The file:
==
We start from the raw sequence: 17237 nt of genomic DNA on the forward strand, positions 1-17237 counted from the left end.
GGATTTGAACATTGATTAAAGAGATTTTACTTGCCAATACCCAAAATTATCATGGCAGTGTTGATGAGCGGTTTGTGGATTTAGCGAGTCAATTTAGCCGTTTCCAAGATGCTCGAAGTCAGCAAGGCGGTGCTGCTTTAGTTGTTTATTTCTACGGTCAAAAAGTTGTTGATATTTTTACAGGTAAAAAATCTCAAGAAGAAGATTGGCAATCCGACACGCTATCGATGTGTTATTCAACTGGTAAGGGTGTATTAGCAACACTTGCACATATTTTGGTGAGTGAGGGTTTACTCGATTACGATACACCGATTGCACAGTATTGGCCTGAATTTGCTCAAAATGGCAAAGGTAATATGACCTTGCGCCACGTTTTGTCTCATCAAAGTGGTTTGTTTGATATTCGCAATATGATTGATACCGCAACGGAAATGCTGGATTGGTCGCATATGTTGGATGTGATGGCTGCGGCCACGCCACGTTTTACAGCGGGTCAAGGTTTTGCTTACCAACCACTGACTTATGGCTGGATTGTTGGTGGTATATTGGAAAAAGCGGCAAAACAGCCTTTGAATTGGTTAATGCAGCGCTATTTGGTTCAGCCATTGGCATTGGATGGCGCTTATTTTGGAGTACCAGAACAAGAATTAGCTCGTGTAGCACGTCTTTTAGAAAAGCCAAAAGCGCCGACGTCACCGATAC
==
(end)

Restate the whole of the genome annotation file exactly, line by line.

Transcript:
We start from the raw sequence: 17237 nt of genomic DNA on the forward strand, positions 1-17237 counted from the left end.
GGATTTGAACATTGATTAAAGAGATTTTACTTGCCAATACCCAAAATTATCATGGCAGTGTTGATGAGCGGTTTGTGGATTTAGCGAGTCAATTTAGCCGTTTCCAAGATGCTCGAAGTCAGCAAGGCGGTGCTGCTTTAGTTGTTTATTTCTACGGTCAAAAAGTTGTTGATATTTTTACAGGTAAAAAATCTCAAGAAGAAGATTGGCAATCCGACACGCTATCGATGTGTTATTCAACTGGTAAGGGTGTATTAGCAACACTTGCACATATTTTGGTGAGTGAGGGTTTACTCGATTACGATACACCGATTGCACAGTATTGGCCTGAATTTGCTCAAAATGGCAAAGGTAATATGACCTTGCGCCACGTTTTGTCTCATCAAAGTGGTTTGTTTGATATTCGCAATATGATTGATACCGCAACGGAAATGCTGGATTGGTCGCATATGTTGGATGTGATGGCTGCGGCCACGCCACGTTTTACAGCGGGTCAAGGTTTTGCTTACCAACCACTGACTTATGGCTGGATTGTTGGTGGTATATTGGAAAAAGCGGCAAAACAGCCTTTGAATTGGTTAATGCAGCGCTATTTGGTTCAGCCATTGGCATTGGATGGCGCTTATTTTGGAGTACCAGAACAAGAATTAGCTCGTGTAGCACGTCTTTTAGAAAAGCCAAAAGCGCCGACGTCACCGATAC